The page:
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Recessional
Cover of Recessional
Recessional
A Novel
Borrow Borrow
In this remarkable novel, Pulitzer Prize–winning author James A. Michener draws on his unparalleled gift for storytelling, his deep understanding of American society, and his own life experiences to illuminate the challenges of aging and the folly of youth. As the new director of a Florida retirement home known as the Palms, Andy Zorn suffers no shortage of loving support from his “elders,” a group of five passionate, outspoken residents. Still, Andy’s shortcomings tear him apart. But when he meets an extraordinary young woman who has been forced to rebuild her life after suffering crippling injuries, he finds himself falling in love. And with a few gentle jabs from his more mature friends, he discovers a wonderful new purpose in life.
BONUS: This edition includes an excerpt from James A. Michener's Hawaii.
 
Praise for Recessional
 
“The best moments in the novel occur when the characters disclose what’s in their hearts and minds with rueful, snappy humor.”The New York Times Book Review
 
“Michener hooks you with wonderfully humorous scenes. These are then interwoven between the moments of pain and heartache brought about by life choices we all must make.”Tulsa World
 
“Engaging . . . One will be drawn into the novelist’s world. . . . The lush natural setting provides James Michener plenty to show and tell.”The Washington Times
In this remarkable novel, Pulitzer Prize–winning author James A. Michener draws on his unparalleled gift for storytelling, his deep understanding of American society, and his own life experiences to illuminate the challenges of aging and the folly of youth. As the new director of a Florida retirement home known as the Palms, Andy Zorn suffers no shortage of loving support from his “elders,” a group of five passionate, outspoken residents. Still, Andy’s shortcomings tear him apart. But when he meets an extraordinary young woman who has been forced to rebuild her life after suffering crippling injuries, he finds himself falling in love. And with a few gentle jabs from his more mature friends, he discovers a wonderful new purpose in life.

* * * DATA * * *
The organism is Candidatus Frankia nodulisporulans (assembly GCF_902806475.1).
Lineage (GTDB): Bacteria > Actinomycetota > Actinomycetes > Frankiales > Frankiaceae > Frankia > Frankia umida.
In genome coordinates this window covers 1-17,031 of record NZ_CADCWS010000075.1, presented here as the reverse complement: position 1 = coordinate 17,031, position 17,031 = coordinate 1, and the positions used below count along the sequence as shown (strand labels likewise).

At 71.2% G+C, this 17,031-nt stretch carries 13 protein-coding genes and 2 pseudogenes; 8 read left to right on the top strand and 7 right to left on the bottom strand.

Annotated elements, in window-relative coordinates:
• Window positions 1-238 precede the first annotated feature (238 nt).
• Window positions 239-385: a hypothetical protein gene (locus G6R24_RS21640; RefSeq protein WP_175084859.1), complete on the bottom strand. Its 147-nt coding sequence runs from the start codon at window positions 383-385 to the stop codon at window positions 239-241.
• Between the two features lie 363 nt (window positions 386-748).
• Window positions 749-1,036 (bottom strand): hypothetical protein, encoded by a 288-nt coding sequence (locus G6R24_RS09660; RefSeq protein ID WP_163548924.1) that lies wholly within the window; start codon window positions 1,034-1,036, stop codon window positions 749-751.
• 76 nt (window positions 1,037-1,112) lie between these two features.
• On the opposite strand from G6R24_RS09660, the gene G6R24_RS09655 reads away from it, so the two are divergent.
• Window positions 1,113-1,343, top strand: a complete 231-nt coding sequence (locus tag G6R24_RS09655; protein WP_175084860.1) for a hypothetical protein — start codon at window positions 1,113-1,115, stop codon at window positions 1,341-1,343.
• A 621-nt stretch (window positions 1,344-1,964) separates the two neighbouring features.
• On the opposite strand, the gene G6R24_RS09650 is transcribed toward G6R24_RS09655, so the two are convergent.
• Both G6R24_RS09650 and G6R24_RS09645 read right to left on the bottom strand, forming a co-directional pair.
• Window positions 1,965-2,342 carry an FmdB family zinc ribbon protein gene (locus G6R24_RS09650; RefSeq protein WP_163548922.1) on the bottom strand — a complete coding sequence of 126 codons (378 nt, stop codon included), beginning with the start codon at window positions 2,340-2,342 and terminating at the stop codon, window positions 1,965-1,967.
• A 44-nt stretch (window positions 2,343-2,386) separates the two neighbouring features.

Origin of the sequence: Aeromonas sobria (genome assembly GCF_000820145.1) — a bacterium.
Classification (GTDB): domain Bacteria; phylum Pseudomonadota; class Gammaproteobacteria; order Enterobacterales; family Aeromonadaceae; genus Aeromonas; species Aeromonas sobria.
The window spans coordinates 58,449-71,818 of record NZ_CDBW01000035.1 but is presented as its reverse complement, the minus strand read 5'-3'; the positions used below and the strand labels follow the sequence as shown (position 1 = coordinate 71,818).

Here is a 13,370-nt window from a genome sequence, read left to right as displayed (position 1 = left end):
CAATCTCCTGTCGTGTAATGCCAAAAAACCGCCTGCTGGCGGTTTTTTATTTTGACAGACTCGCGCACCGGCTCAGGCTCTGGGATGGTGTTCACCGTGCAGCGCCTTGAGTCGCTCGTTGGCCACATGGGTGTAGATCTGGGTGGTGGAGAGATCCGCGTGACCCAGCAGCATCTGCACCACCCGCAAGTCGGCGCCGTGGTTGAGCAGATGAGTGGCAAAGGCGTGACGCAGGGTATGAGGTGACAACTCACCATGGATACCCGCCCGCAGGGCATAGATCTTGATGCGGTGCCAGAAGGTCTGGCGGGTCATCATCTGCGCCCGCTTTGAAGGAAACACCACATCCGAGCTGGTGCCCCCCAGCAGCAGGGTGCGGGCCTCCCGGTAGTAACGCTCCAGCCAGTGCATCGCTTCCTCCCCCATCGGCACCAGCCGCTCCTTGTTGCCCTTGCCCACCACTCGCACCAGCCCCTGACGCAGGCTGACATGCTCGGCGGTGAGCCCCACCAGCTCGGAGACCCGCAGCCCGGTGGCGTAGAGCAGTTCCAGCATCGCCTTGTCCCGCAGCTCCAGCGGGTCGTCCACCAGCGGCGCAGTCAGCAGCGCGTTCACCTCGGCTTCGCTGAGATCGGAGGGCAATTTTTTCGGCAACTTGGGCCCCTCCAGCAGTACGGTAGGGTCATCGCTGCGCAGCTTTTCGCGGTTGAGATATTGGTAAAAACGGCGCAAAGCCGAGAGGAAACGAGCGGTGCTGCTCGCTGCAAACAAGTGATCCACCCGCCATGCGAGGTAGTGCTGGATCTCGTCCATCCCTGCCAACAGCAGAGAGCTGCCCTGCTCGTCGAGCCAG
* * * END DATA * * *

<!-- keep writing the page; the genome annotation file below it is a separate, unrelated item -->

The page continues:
BONUS: This edition includes an excerpt from James A. Michener's Hawaii.
 
Praise for Recessional
 
“The best moments in the novel occur when the characters disclose what’s in their hearts and minds with rueful, snappy humor.”The New York Times Book Review
 
“Michener hooks you with wonderfully humorous scenes. These are then interwoven between the moments of pain and heartache brought about by life choices we all must make.”Tulsa World
 
“Engaging . . . One will be drawn into the novelist’s world. . . . The lush natural setting provides James Michener plenty to show and tell.”The Washington Times
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Excerpts-
  • From the book On the last day of the year, when an icy blizzard shrieked in from Lake Michigan to cover Chicago in a coating of sleet, it struck with particular fury at Boul Mich, the handsome thoroughfare that displays the best of the Windy City. Here stood the enormously rich Art Institute, the great hotels to which Middle America came to participate in metropolitan life; businessmen and -women came to visit banks and centers of commerce, shoppers to patronize the elegant stores, others to enjoy the fine museums.